Investors with a low-risk appetite can avoid taking fresh exposures in the stock of Glenmark Pharmaceuticals at the current levels (Rs 630), given its rich valuations. Glenmark, an integrated pharma major with capabilities in drug discovery and manufacture of finished medicine dosages, has grown its revenues by over 40 per cent and profits by over 70 per cent compounded annually in the last five years.
Partly due to this robust performance and the fancy for ‘drug discovery plays’, a lot of interest has been built into the stock — it trades at around 21 times its estimated 2008-09 earnings per share — making it highly valued, when seen in comparison with other large-cap pharma companies as well as the benchmark Sensex.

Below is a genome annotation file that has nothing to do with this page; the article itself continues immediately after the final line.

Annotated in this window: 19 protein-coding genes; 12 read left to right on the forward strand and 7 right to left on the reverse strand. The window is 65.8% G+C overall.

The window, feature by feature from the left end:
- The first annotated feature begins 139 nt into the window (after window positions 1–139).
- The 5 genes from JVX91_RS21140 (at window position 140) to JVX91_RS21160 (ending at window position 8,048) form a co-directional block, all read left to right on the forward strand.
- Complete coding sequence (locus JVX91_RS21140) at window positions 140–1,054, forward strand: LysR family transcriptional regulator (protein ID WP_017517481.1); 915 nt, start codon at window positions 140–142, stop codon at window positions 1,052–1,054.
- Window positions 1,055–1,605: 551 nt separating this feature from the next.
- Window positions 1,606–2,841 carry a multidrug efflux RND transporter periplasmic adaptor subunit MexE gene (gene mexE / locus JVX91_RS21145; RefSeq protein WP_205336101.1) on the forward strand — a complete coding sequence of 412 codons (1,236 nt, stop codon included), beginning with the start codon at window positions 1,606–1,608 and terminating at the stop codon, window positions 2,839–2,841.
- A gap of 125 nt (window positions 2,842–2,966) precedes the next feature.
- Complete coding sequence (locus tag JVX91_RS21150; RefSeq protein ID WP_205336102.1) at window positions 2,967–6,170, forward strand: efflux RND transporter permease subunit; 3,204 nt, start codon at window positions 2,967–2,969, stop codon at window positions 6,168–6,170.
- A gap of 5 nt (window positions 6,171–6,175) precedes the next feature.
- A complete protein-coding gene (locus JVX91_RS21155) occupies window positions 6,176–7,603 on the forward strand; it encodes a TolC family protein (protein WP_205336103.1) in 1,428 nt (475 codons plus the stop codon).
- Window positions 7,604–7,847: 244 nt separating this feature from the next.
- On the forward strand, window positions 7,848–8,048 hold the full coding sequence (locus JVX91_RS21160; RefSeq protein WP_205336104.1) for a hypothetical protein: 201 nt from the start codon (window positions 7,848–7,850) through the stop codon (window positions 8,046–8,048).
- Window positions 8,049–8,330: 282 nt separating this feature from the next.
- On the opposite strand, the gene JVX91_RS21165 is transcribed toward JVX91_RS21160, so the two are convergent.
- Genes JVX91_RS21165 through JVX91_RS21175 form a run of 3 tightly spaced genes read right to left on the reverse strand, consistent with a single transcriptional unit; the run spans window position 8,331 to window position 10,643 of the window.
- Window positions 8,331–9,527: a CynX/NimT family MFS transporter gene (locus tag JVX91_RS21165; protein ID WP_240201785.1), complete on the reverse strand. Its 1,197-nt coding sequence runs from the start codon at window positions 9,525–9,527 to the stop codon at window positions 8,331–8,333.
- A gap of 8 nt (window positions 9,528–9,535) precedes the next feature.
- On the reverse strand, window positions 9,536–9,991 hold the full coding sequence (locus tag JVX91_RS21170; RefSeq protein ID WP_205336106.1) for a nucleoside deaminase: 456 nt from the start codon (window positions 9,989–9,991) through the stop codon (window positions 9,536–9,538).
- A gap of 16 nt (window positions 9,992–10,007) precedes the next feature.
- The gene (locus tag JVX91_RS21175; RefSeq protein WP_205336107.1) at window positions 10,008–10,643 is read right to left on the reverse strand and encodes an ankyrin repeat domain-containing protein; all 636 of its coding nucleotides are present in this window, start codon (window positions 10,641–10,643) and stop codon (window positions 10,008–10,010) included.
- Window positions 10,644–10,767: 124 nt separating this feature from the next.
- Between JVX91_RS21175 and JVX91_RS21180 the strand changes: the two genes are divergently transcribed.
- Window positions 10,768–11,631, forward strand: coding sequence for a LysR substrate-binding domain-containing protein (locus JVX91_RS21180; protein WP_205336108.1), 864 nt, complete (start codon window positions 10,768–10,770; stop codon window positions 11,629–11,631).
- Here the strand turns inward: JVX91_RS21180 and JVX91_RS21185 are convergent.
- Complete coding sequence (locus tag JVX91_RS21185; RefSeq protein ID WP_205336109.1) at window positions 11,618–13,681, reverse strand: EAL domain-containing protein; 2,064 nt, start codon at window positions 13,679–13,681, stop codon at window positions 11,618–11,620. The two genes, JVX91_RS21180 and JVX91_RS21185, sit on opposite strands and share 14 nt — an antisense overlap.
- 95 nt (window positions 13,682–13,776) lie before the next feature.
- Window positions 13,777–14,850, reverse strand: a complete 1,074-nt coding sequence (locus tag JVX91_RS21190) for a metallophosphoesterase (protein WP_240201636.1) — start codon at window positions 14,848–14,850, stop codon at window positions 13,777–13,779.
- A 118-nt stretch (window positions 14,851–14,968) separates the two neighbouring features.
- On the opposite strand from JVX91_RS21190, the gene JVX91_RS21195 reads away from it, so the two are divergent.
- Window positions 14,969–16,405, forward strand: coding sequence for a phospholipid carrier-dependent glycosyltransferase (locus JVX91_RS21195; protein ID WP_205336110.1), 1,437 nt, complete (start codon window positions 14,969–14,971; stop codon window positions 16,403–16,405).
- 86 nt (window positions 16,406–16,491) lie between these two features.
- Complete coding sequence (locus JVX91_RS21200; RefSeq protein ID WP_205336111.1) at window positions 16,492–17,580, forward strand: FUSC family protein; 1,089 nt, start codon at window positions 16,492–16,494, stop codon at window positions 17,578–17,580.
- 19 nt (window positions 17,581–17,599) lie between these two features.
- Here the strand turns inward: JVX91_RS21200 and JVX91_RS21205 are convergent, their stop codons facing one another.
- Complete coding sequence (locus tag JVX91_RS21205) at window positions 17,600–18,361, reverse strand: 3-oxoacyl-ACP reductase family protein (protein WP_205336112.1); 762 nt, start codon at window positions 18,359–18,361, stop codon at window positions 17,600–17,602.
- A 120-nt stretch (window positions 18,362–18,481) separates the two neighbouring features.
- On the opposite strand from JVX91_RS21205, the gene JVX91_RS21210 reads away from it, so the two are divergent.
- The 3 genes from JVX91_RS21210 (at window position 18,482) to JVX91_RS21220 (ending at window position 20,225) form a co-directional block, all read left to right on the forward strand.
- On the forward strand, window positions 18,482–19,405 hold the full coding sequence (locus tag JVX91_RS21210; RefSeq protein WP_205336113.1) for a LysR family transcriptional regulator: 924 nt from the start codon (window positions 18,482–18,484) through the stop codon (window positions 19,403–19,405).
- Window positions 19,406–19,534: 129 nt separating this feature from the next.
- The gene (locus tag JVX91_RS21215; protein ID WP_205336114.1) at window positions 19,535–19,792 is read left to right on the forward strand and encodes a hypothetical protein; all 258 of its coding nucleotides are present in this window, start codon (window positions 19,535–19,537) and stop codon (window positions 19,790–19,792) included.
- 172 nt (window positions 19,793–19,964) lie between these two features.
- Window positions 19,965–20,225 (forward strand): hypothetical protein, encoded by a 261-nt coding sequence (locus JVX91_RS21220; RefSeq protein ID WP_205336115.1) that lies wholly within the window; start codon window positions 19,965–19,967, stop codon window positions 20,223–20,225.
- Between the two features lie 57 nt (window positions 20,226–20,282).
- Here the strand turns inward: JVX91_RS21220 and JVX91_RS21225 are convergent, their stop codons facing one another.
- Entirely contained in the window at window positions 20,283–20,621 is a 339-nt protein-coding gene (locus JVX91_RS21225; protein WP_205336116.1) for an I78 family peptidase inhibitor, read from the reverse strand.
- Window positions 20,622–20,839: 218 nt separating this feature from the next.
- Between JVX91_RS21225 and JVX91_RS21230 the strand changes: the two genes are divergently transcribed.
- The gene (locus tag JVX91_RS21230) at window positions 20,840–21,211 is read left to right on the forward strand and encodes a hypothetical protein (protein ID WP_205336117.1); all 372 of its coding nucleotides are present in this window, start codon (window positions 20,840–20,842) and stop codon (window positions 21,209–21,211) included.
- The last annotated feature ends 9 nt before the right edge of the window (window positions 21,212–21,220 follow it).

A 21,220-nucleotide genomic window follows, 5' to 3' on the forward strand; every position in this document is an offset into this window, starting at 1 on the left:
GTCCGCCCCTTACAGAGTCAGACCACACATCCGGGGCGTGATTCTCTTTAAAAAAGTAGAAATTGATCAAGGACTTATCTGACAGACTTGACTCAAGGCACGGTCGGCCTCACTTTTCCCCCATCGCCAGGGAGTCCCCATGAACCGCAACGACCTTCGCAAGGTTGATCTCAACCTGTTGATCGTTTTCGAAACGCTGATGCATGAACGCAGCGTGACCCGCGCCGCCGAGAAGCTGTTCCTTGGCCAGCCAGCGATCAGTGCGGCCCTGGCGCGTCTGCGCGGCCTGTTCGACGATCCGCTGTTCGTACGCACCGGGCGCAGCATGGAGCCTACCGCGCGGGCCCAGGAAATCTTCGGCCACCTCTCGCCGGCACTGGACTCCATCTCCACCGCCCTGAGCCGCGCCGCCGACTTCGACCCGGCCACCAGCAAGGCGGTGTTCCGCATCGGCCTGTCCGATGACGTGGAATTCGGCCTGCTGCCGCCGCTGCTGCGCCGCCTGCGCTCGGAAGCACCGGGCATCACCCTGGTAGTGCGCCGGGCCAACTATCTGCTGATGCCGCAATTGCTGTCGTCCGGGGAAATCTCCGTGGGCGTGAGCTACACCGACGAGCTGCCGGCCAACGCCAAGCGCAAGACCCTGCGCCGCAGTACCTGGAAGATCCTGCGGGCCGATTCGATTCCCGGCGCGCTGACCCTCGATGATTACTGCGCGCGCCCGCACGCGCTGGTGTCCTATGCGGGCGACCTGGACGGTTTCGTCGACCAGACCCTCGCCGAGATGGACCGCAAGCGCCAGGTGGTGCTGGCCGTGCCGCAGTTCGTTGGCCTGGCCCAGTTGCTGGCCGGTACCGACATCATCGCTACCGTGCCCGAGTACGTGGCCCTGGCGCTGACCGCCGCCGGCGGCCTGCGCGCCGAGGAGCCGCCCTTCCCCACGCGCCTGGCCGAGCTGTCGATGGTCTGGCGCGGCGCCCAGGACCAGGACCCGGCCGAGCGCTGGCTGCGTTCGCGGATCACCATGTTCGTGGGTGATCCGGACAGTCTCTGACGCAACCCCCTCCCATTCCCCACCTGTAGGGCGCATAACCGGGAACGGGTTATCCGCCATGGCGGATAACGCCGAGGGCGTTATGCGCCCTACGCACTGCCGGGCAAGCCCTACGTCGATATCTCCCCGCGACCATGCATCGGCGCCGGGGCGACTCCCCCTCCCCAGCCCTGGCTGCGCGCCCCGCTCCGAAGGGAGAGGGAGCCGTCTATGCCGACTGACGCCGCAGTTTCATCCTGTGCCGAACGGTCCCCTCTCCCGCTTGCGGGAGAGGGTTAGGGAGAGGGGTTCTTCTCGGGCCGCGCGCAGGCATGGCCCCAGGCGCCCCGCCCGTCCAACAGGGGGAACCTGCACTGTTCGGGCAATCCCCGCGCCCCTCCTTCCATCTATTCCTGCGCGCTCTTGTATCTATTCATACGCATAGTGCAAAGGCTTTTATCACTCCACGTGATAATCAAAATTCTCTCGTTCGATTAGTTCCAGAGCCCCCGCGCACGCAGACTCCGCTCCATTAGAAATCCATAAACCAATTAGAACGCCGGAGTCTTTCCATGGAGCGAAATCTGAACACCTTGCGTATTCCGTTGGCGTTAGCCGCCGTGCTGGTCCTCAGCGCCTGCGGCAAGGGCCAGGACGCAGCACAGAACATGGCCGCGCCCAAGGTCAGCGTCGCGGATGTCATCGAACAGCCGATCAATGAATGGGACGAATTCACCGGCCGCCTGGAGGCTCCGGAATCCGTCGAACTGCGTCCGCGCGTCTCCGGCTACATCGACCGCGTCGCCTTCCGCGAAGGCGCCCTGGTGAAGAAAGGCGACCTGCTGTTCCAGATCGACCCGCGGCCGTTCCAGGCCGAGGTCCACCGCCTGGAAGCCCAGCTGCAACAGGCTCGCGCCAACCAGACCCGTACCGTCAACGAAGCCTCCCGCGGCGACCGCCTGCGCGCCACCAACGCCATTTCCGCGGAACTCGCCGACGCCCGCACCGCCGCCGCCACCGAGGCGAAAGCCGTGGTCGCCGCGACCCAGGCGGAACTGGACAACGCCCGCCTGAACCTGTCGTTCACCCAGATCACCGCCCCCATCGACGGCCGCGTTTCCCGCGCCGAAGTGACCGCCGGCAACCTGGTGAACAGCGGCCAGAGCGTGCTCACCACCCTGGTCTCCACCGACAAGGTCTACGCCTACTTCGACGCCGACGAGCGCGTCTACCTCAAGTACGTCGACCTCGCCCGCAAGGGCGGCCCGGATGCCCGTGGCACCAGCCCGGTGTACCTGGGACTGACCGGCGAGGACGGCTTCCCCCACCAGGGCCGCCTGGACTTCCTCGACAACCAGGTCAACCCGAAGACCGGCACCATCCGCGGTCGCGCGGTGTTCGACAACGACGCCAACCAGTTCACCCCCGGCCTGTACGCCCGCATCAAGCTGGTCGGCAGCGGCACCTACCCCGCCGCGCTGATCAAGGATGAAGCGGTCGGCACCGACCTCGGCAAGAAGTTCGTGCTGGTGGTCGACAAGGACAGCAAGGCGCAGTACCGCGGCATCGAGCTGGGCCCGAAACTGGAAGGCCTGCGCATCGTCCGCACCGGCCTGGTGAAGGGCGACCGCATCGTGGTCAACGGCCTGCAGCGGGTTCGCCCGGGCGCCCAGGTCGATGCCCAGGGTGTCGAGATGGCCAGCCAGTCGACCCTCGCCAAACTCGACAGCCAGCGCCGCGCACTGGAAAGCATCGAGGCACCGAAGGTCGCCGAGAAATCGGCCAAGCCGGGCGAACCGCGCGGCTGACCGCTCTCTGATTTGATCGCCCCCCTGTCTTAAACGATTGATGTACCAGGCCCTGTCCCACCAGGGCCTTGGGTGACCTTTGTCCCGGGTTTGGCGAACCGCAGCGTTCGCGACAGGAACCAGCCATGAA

Though the outlook on the company is positive, there are two concerns. First, on how the distribution of benefits from the reorganisation of Glenmark’s businesses, are going to take shape. The company plans to have two separate companies focussing on speciality and generics. The specialty business will include the discovery and branded business (under Glenmark) while the generics business (housed under Glenmark Generics) will comprise bulk drugs, generic business in the EU and the US, Argentina oncology business as well as a research-based division focused on API and formulation development. Glenmark has already got approval to transfer these businesses for not less than Rs 698 crore to its subsidiary Glenmark Generics, where Glenmark holds 90 per cent and the balance is held by another wholly owned subsidiary. It remains to be seen how Glenmark will utilise the money, as and when it receives the full consideration. Shareholders may benefit from the proposed IPO (of Glenmark Generics), likely to occur later this year, as Glenmark dilutes its holding.